The Classic Tricorder

By Richard A. Coyle


The Classic Tricorder was never intended to be the "Everything" machine it ended up being.  Its first mission priority (cinematically, at least) was merely to justify the accompaniment of the enticing Yeoman Rand with the Trek landing parties.  It is well established in futuristic space lore that there is no real reason you would take a pretty girl along unless she had a good reason to come; ergo, she needed a Tricorder.  Not surprisingly, its name really covers what it was originally intended to accomplish from a technical mission standpoint, which was to record the mission, in (1) picture, (2) sound, and (3) sensor.  Thus, there were three recorder functions for the tricorder.  Later, with the departure of  Grace Lee Whitney, who played Yeoman Rand, and with budget problems that seem to be endemic to television sci-fi series, the lowly tricorder became the answer to every question: the problem solver, sensor reader, computer name it; the tricorder could do it.  In the biz, it is know as a plot development device,  -- something to move the story along easily and quickly.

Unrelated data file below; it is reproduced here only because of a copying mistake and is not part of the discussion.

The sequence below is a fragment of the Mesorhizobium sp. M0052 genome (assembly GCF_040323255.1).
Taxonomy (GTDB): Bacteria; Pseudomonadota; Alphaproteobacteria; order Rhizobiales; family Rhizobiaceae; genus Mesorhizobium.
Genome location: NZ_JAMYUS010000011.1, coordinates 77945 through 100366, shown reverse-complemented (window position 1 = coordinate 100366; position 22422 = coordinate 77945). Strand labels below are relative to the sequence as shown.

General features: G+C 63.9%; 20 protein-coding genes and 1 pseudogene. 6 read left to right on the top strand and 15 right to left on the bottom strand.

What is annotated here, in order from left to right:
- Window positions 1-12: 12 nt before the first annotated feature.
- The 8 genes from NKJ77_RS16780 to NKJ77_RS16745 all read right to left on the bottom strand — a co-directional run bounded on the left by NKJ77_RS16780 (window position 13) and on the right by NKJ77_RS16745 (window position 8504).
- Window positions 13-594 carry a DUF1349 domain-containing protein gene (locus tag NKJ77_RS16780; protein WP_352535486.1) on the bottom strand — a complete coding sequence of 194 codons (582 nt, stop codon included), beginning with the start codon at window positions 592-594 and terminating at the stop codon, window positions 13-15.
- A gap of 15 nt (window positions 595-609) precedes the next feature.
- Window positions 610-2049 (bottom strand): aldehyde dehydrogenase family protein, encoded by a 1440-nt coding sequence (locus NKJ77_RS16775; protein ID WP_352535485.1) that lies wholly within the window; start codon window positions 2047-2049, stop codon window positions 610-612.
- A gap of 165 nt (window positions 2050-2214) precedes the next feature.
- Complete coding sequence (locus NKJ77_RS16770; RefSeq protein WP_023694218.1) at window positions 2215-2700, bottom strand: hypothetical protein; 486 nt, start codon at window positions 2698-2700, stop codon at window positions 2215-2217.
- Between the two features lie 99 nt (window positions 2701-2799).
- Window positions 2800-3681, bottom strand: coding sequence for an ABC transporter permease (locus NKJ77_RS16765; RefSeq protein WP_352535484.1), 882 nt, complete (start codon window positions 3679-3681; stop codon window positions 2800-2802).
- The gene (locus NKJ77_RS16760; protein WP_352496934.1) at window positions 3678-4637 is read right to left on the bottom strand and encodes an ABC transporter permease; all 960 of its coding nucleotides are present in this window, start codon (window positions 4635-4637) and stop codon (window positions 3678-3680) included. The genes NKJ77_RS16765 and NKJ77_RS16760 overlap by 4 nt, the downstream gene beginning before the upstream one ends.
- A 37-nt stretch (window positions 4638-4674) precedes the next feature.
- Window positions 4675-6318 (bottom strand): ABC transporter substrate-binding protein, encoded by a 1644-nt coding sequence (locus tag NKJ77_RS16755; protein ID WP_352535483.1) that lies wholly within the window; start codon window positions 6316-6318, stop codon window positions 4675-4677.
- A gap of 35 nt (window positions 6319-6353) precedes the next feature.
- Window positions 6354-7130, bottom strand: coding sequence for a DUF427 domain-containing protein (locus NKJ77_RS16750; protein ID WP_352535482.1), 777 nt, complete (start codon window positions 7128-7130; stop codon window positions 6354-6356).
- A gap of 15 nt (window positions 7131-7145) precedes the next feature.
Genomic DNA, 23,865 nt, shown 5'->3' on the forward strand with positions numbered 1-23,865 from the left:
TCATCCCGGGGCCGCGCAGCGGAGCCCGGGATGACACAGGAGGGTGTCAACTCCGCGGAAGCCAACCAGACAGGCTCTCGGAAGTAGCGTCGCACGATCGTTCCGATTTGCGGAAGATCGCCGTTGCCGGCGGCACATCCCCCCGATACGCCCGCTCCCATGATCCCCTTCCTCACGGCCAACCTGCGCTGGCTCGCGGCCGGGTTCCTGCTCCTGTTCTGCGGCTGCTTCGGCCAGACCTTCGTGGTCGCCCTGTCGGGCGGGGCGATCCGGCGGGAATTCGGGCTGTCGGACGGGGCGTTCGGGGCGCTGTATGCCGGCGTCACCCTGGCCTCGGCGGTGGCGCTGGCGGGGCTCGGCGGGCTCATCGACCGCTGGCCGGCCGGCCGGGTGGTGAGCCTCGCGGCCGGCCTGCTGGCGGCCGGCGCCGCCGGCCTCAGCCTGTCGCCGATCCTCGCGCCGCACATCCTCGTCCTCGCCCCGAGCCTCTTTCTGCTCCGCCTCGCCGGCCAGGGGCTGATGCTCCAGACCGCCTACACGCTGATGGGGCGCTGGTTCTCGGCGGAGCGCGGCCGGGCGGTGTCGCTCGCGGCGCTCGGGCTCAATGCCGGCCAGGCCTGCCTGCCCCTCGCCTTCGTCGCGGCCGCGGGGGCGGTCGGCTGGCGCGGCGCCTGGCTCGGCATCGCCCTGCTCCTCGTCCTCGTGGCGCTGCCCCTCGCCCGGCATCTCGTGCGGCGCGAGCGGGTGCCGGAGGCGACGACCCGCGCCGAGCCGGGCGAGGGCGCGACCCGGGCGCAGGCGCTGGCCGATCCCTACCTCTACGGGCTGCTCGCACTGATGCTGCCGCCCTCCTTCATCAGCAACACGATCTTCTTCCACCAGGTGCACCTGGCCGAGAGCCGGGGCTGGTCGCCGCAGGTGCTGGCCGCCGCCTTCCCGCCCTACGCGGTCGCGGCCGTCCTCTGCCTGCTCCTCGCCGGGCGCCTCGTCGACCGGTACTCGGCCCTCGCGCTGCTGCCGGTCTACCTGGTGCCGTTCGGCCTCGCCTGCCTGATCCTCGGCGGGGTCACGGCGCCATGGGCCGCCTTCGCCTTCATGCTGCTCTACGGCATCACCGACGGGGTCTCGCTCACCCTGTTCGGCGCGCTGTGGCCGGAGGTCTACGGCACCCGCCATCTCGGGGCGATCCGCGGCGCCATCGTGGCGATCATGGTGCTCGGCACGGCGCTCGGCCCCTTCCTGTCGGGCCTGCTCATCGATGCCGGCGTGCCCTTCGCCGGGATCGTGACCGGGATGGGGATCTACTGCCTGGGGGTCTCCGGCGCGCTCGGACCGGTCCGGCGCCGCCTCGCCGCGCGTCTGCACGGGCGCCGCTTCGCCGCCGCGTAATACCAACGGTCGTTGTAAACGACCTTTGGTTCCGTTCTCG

Now to the details. Unlike the common versions seen at your local Star Trek Conventions, these were not made of vacuum formed plastic.  The only part that was vacuum formed on each model was the hood.  Many had fiberglass doors and side panels, with plastic over a wood back.  Many did not even have opening doors, and some had only the top small door that would open.  These were made in a hurry for low dollars, and when you see a real one you can see that.  They are ratty, bent, poorly fitted things, and many fans would have passed these up sitting on a table, thinking some kid hacked them together in his basement, and that surely such heaps could not be a real live TV prop.


Another detail often incorrectly “replicated” was the color of the tricorder indicator lights.  In real Trek, the three rhinestones were only blue -- not yellow, red, and blue as many have done -- just three blue rhinestones.


The hood had an aluminum plate with a cutout shaped like a then current TV screen.  They even vacuum formed a small clear plastic face to match the shape of a picture tube from those days!


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